And other legislative updates in this week’s Up the Street
During his State of the State address on Wednesday, Gov.Hogan continued a tradition of disingenuity, as he touted inflated personal accomplishments related to funding education, public safety, and administering a state budget surplus—which would not exist without billions of dollars of federal coronavirus relief funds or actions by the General Assembly. He made no mention of the annual K-12 education underfunding he has attempted, including the $140 million he kept back this year from schools in his proposed final state budget.
The Democratic response to the speech from Senator Will Smith (D-Montgomery), chairman of the Judicial Proceedings Committee, enumerated the ways the state is on strong footing despite, not because of, Hogan’s policies. Smith argued that Democratic legislative action that Hogan either fought or vetoed has leveled the playing field for students, as in the Blueprint for Maryland’s Future; expanded or protected voting rights; and supported educators, the unemployed, and low-wage and front-line workers during the pandemic.
Meanwhile, in the last fiscal budget that Hogan will draft for Maryland, he would hold back $99 million from Baltimore City and $26.5 million from Prince George’s County that the Blueprint intended the districts to receive to defray the increased costs of programs that begin in FY23. Click here to email your legislators and urge them to restore these expected and needed funds for our schools.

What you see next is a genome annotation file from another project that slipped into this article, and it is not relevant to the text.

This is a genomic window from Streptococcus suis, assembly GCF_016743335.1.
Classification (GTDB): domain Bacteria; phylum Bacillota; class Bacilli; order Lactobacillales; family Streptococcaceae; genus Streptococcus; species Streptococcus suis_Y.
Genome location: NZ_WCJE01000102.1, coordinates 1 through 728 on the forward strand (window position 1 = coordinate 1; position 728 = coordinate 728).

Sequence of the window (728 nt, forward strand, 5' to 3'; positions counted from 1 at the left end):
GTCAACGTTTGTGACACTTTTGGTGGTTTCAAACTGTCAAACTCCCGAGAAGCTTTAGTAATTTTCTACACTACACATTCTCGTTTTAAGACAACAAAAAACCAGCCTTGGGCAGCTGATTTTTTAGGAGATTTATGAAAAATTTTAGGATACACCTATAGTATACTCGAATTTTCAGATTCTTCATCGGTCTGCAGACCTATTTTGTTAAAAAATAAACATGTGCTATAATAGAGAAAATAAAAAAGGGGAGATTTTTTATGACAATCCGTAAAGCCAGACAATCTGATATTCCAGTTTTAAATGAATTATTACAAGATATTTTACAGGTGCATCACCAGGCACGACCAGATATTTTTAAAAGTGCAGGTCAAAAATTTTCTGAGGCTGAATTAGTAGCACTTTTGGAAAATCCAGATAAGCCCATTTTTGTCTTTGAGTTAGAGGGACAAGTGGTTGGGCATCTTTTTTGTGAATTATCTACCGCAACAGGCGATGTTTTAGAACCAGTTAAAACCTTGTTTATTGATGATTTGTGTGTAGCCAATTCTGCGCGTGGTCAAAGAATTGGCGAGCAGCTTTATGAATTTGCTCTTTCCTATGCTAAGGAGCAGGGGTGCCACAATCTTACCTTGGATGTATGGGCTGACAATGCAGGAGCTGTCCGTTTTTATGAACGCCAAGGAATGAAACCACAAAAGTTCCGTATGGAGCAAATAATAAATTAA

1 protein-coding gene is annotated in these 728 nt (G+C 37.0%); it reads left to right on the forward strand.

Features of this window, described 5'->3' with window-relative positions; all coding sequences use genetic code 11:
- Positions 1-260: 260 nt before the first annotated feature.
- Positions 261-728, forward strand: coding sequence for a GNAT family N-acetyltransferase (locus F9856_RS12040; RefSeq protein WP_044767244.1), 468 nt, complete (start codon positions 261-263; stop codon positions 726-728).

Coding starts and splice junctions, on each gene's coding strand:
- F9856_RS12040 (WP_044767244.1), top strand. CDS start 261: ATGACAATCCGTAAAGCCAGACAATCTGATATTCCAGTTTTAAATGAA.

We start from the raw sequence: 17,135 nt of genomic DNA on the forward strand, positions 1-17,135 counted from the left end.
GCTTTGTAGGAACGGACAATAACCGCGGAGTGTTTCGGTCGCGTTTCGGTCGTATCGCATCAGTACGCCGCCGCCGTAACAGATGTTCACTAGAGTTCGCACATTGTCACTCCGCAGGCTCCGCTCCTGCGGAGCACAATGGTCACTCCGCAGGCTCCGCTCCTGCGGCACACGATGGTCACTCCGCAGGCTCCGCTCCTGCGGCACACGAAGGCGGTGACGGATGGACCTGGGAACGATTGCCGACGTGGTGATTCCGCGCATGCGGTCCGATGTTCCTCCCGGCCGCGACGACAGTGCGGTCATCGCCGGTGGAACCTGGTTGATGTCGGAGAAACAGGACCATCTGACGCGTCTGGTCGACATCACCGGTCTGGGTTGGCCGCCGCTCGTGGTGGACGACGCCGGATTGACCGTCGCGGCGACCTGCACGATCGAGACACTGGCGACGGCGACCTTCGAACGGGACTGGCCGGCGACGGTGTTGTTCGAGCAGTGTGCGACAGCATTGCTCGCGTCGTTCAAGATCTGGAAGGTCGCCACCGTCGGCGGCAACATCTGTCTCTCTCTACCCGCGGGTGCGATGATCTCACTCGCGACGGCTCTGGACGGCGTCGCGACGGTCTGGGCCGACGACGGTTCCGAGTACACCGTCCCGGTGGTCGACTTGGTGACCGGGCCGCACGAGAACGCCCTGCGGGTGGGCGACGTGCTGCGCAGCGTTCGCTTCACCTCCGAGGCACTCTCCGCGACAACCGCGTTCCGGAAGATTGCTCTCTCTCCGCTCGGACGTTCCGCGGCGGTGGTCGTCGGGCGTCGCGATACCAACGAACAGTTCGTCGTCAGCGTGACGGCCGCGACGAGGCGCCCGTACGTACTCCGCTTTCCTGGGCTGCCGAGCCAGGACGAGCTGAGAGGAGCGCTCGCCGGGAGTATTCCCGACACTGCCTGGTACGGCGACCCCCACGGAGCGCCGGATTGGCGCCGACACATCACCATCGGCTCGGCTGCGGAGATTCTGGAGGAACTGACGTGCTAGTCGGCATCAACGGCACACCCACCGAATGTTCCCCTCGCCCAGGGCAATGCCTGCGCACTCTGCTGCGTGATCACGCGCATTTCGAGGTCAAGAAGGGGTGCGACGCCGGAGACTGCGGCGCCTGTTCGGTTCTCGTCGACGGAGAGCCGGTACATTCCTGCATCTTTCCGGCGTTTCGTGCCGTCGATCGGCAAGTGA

On Thursday, Democratic legislators reinforced Smith’s State of the State response by announcing a comprehensive public safety plan that recognizes the role that mental and behavioral health supports have in reducing crime. The Democrats’ plan involves legislation, budget adjustments, support for state and local law enforcement agencies, and a fast-tracking of $25 million for behavioral health services in K-12 schools.
The repercussions of Hogan’s 2020 Blueprint veto continue as the Blueprint Accountability and Implementation Board (AIB) has neither the funds nor time needed to meet the first set of 2023 deadlines. Hogan included just $693,000 of the scheduled $4.8 million AIB funding in FY22. Last month, the AIB hired Executive Director Rachel Hise, who said she is confident that by July the AIB will be fully funded, thanks to legislators who directed the first $4.8 million of new sports gambling revenue to go to the Blueprint this year. Still the AIB will need to extend the February 15 deadline to deliver a comprehensive implementation plan for the Blueprint’s more than a decade-long implementation of programs.
Among other Blueprint deadlines that may need to move in the next six months:
Crossfiled Senate Bill 40 and HB 68 introduced by Senator Katie Fry Hester (D-Carroll and Howard), Budget and Tax Committee Chair Senator Guy Guzzone (D-Howard), and Delegate Courtney Watson (D-Howard) would enable more school construction projects to be funded by the 2021 Built to Learn Act. Built to Learn excluded projects that cost less than $4 million, but versions of SB 40/HB 68 now being considered would make systemic repairs and construction projects of $100,000 or more eligible to receive Built to Learn funding.